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You met me at a very strange time in my life.
What I mean is that you met me at a time in my life when you were the last thing I expected to meet.
You met me when I was co-starring in a Jewish production of The Importance of Being Earnest and, if that’s not strange enough, it was also a time when the only war I’d been truly exposed to was a touring cast’s production of the musical Hair.
It was a time when I understood love, and heartbreak, and loss in the scope of a world that is much smaller than my world now that you’re in it.
You met me when I was attempting to follow a set path for my life and, though I was fine to acknowledge you at the time, I was pretty sure your presence on that path was fleeting; you were just an unplanned blip in a 10-year plan that had no lasting room for you, and I expected you to fade into my repertoire of memories of things I’ve done, but that don’t define me.
And although all the other parts of me that existed during the time when you met me (my hopeful career as an actress, my first non-theater job in the city, my little house on Franklin Road) are now safely in that repertoire of my past, you are still here. You are the only thing that stuck with me through that very strange time; you are the only thing from that past that I’ve let nestle comfortably into my present, and indefinitely into my future.
Which is completely silly, because you’re arguably the thing from my past (and my present)(and my foreseeable future) that I hated (and hate)(and will hate) the most.
Although honestly that first non-theater job in the city is a very close second.
There are a lot of words and phrases that define me. In the past, they have been “actress” or “first clarinet” or “bachelor of arts.” Today they are “editor” or “bill payer” or “morning DC metro rider.” But in your one word, you are a thousand more words than any of those other words have been. Those words may be me on the surface (behind the tired indifference on my face pre-coffee or post-gym), but you are me in my heart. And in my bones. And in my blood.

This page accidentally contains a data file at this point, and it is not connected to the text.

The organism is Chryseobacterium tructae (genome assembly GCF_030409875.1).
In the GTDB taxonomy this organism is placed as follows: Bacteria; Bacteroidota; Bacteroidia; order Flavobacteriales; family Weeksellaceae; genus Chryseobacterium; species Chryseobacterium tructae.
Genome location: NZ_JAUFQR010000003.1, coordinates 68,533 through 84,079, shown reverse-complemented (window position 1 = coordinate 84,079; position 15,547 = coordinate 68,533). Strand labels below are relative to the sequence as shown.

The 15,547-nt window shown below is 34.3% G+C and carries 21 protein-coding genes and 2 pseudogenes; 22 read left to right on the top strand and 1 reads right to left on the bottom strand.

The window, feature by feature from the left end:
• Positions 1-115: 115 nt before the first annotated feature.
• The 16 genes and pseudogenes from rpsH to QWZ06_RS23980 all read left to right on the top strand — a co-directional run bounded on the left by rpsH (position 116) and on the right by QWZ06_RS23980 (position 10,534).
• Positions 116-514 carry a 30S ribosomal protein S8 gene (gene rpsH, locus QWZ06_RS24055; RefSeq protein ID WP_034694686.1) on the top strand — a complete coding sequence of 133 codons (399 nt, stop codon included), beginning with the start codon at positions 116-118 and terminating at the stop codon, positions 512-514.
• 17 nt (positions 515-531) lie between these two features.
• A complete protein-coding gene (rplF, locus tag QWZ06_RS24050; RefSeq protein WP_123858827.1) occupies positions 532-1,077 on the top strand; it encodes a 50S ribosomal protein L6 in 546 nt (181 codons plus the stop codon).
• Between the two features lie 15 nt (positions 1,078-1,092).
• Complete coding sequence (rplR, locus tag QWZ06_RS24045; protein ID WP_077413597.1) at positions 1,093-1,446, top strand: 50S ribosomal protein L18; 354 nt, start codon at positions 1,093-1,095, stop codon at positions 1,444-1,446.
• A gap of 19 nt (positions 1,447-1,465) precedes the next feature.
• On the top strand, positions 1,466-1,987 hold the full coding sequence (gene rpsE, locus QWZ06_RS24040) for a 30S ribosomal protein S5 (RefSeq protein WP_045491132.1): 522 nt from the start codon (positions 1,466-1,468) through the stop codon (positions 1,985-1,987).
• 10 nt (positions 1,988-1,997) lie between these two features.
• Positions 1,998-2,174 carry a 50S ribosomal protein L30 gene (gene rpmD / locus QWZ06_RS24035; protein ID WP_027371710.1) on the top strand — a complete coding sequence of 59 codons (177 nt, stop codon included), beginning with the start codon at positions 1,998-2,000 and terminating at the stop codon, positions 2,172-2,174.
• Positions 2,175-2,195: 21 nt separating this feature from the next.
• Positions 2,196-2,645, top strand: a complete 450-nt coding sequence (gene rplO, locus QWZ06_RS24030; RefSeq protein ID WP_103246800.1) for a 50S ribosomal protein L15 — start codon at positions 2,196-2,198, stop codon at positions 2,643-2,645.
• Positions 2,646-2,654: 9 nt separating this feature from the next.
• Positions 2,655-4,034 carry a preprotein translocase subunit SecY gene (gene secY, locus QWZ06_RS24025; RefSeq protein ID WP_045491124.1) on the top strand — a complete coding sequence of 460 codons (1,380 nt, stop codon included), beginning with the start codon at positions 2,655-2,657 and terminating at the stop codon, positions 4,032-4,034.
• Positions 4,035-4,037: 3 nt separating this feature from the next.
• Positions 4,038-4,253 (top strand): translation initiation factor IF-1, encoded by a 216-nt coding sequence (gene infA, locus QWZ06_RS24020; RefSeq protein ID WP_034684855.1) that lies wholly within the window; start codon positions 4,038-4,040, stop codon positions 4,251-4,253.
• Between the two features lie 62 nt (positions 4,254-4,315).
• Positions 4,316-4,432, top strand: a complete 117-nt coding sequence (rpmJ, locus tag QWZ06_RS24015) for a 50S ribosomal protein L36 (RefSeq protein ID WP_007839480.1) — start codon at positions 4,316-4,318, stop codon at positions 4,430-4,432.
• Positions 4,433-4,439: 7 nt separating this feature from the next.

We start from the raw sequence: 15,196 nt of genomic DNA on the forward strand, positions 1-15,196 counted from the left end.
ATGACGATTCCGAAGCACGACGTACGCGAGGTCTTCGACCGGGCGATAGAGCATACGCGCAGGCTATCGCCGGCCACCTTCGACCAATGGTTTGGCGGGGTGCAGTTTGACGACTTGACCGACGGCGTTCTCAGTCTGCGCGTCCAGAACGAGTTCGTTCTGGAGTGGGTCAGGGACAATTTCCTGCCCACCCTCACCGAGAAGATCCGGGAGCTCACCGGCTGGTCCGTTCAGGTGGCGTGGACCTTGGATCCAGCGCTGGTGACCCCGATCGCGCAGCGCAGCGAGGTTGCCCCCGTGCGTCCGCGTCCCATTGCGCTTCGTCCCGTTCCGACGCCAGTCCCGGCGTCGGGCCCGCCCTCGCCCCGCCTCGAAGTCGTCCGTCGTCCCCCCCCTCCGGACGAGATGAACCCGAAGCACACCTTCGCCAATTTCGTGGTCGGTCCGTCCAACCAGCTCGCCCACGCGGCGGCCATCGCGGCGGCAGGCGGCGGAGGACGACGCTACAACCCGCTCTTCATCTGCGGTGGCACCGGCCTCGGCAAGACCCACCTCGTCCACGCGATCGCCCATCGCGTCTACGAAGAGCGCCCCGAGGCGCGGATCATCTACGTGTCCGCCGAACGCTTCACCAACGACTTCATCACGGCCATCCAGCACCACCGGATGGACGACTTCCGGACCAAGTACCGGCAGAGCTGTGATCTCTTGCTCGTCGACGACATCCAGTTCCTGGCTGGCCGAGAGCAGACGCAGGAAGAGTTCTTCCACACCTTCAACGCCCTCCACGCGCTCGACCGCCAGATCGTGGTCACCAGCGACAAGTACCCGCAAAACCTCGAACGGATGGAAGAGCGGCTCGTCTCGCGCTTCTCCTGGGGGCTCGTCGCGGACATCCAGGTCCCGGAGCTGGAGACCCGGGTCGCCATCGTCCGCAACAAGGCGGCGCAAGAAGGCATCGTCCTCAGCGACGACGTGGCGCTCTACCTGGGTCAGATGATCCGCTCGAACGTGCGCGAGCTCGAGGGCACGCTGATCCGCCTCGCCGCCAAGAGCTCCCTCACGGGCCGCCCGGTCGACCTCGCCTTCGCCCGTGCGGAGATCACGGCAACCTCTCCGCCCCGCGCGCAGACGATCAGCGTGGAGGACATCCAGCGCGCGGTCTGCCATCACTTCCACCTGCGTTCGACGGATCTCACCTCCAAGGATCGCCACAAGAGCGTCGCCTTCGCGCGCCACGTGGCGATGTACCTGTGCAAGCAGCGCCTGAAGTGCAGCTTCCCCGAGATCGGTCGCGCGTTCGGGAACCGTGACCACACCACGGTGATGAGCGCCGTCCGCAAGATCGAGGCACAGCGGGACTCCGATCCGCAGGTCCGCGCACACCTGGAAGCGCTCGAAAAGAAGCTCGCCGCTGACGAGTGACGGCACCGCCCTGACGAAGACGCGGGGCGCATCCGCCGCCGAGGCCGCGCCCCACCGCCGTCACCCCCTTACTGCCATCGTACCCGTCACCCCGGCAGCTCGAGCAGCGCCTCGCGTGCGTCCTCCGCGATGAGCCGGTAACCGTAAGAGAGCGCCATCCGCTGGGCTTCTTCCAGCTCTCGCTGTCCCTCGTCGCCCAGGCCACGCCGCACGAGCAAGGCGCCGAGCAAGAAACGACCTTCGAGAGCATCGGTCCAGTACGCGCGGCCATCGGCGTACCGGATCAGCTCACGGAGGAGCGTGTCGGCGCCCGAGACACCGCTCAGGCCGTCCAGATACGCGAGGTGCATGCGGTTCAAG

You have changed not the way I see the world, but the breadth of things I am able to see in the world, and thinking back to the world I lived in before I knew you is like thinking back to a fable in a storybook that only existed for a moment, on paper, and in my imagination.
And when you are over, for this round at least, you will leave more scars than my morning metro ride. You will leave more heartache than a bombed audition and more annoyance than a late credit card payment. You will leave more frustration than any single missed Skype call, and more rage than the time when all you asked from me during your nine months was to send a container of Old Bay, and all the stores I had time to check before the post office closed were completely devoid of Old Bay, because apparently people outside of Maryland don’t understand the importance of properly seasoning a crab cake or an MRE.
You will be more than those things, because you have taught me that a missed Skype call may be missed, but the life who gave life to that call is still living, which is good enough for now.
(And that no post office employee is going to sympathize with you when you’re crying at 11:30am on a Saturday about a missing container of Old Bay, because that’s something a crazy person would do, and you are not crazy. So maybe you should stop crying.)
(At least in public.)
You have made me stronger in three years than any one thing in the combined previous twenty-three. You have tested my patience, you have tested my ability to love and be loved, and you have tested my ability to be lost, and then to find myself again. You have tested my ability to live—on my own, with you, and without you. At times (such as, perhaps, that day in the post office at 11:30am, sans Old Bay), I have performed poorly. Often, in fact, I perform poorly; I won’t pretend I’m the example of how any sane person should be with you.
But I’m still living. And I’m still loving. Within you and without you.
“At the time, my life just seemed too complete, and maybe we have to break everything to make something better out of ourselves.” –Chuck Palahniuk, Fight Club
Aileen Brenner is a soon-to-be army wife who currently works as an editorial assistant for a legal magazine. She blogs about her fiancé’s tours in Afghanistan, her coping mechanisms, her love of cheese, and her journey from a gun-fearing childhood to military wifedom at http://armypantsandflipflops.com.
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